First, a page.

Review Summary: While a bit underdeveloped in spots, Scream Bloody Gore is an excellent blueprint for Death's future masterpieces while also being great on its own merits.
The evolution of Death has been a truly fascinating one, hasn't it" The great thing about their frontman Chuck Schuldiner is the way he took extreme metal and always managed to bring it one step further than others might have thought possible. Instead of just becoming a showcase for brutality, technicality, or intricacy (although those certainly helped his case), the magic of his band was in how
they used their musical tool kit. With Symbolic
, it was all about giving listeners an aural adventure, one of subtly-shifting dynamics and sweeping arrangements. With Individual Thought Patterns
, it was all about merging densely-packed blasts of death metal fury with tasteful and sophisticated jazz fusion experiments. But with Scream Bloody Gore
, it was all about using the band's limitations to unleash as much raw intensity as they could muster.
As Death's music essentially took on a gradual progression in terms of complexity, you'd be correct in assuming Scream Bloody Gore
is the band's most primitive release. There really isn't anything in the way of progressive metal elements found here, but the straightforward death metal we have here has a lot of merit and charm to it. Of course, the age-old debate naturally rears its head: did Death invent death metal with this album"
While I do believe Seven Churches
by Possessed was the first death metal studio album (not including demos, EPs, etc.) Scream Bloody Gore
still did a great job of capturing the spirit and atmosphere that future death metal acts would ultimately adopt. This is some savage stuff, right from that doom-laden riff that kicks off opener "Infernal Death." A good chunk of the record is Chuck and drummer Chris Reifert (the only two bandmembers playing on this album) hammering away relentlessly at their instruments as Chuck bellows into the mic in a suitably possessed fashion. In other words, it definitely helped lay death metal's groundwork nicely. But even in this early stage, the band weren't afraid to add some strong melodic segments; just listen to that harmonized guitar intro to "Zombie Ritual" which offers a nice quick respite before the thrashing begins. But perhaps the most notable intro is the one to "Evil Dead," which starts the track with a dark and melancholic lead guitar line to set the tone for the piece. Sure, the rest of the song is mostly fast and brutal, but that melodic framework was an early showing of where Death would eventually end up in their musical evolution.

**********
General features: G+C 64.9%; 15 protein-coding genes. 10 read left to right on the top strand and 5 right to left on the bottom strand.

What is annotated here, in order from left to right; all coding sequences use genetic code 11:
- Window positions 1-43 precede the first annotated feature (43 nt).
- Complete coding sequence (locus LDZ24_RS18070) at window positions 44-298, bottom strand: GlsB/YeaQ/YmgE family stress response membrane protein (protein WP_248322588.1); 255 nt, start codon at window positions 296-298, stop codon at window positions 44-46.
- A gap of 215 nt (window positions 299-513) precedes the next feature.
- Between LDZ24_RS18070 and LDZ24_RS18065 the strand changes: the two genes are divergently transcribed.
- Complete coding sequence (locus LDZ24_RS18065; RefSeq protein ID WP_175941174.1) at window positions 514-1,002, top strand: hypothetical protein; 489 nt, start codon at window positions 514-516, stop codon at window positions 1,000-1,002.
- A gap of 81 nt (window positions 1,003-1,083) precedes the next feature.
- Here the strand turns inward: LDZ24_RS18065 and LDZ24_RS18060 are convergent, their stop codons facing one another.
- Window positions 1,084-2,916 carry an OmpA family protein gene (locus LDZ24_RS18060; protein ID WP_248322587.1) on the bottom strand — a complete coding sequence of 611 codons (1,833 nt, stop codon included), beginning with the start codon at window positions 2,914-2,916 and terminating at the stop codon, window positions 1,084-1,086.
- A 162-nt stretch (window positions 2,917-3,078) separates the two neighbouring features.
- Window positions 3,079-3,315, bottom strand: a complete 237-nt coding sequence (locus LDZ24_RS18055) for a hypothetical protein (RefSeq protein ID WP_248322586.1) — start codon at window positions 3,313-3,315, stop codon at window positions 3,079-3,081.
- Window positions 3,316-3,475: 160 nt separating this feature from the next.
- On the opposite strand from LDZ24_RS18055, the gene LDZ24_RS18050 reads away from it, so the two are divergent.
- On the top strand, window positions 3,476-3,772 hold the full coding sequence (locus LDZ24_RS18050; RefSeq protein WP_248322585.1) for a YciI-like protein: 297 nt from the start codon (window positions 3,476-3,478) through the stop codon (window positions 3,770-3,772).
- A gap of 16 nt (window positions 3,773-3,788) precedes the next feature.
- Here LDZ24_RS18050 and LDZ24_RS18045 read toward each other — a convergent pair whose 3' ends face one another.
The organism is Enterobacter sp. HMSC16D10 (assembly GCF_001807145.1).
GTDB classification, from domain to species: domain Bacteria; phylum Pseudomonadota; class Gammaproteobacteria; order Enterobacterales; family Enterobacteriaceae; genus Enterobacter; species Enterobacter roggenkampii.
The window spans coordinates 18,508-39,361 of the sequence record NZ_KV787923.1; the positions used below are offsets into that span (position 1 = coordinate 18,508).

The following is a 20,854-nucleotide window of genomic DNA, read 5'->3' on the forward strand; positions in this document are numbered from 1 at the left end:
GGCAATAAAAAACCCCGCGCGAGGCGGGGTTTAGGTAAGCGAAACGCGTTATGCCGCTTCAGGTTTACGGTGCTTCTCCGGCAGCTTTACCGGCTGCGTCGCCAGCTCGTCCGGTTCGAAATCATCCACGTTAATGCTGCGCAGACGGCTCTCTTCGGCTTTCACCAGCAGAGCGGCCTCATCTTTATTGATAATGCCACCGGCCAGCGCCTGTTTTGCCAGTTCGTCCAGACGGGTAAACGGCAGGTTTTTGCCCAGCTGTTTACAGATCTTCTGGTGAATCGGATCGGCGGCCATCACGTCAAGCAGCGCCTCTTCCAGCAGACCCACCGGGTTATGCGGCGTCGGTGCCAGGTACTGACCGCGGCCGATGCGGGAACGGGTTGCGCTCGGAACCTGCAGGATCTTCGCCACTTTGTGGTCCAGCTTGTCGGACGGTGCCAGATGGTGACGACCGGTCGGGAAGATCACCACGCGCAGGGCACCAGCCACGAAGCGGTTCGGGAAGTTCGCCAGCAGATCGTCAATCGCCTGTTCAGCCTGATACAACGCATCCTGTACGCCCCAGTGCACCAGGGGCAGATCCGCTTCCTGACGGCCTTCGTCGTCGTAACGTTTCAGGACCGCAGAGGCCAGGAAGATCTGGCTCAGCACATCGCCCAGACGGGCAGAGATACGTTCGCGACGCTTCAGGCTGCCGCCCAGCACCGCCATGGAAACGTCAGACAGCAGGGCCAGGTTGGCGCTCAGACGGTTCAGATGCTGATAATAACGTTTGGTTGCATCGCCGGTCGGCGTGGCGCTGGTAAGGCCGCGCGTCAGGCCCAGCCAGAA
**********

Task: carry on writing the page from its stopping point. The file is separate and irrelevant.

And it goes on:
But what really anchors everything together is the "feel" of the record, if that makes sense. Basically, whatever the band lacked in precision and technical proficiency at this point, they made up for it with an evil atmosphere and raw emotional power. Scream Bloody Gore
may be a more simplistic album, but it can be potent as hell because of how vicious its presentation is. Listen to "Baptized in Blood," for instance; the slow intro sets the dark mood perfectly, until one of the fastest riffs on the album comes into play. But the best part of the song is that the tempo actually increases until it almost sounds like you're listening to an early form of blastbeat drumming. It sounds a lot like mid-80s Kreator in terms of speed and relentlessness, and it's devastating when paired with the unrefined guitar playing. But I still can't forget to mention where else the presentation is important. Going back to "Evil Dead," is it any coincidence that the song bears the same title as two of the most influential horror films of its day" Hell no! It's just like how "Zombie Ritual" was apparently inspired by the Lucio Fulci classic Zombie
; Chuck knew where to draw lyrical inspiration from, that's for sure.
Is the album flawless, however" Certainly not. For one thing, the experience does become a bit one-note after a while. It doesn't come as a big surprise, considering that this album lacks in variety compared to future Death releases, but it would be nice to have a few more moments akin to the intros of "Zombie Ritual" and "Evil Dead." In fact, it would lend even more to the atmosphere if those were added. Also, while the production is solid, hearing the constant hammering of Chris Reifert's drumming does get a bit tiresome after a while, especially when the tempos can get repetitive and samey from time to time. Reifert's pretty prominent in the mix, too, so it can be a little distracting when you want to hear what cool riff is going on alongside the fast drumwork but can't quite make it out.
Regardless, Scream Bloody Gore
is great for what it is: a brutal and well-performed blueprint of what was to come. Death may not have sounded refined or progressive here, but the intensity and emotion they managed to capture were more than enough to make up for the occasional lack of variety. Besides, this is definitely the kind of album made to pummel and crush the listener, and when it comes to that, they succeeded wildly. Scream Bloody Gore
may not be up there with the band's best (in my humble opinion), but when one of their lesser albums can still get a 4/5, that's really saying something about the quality of this band.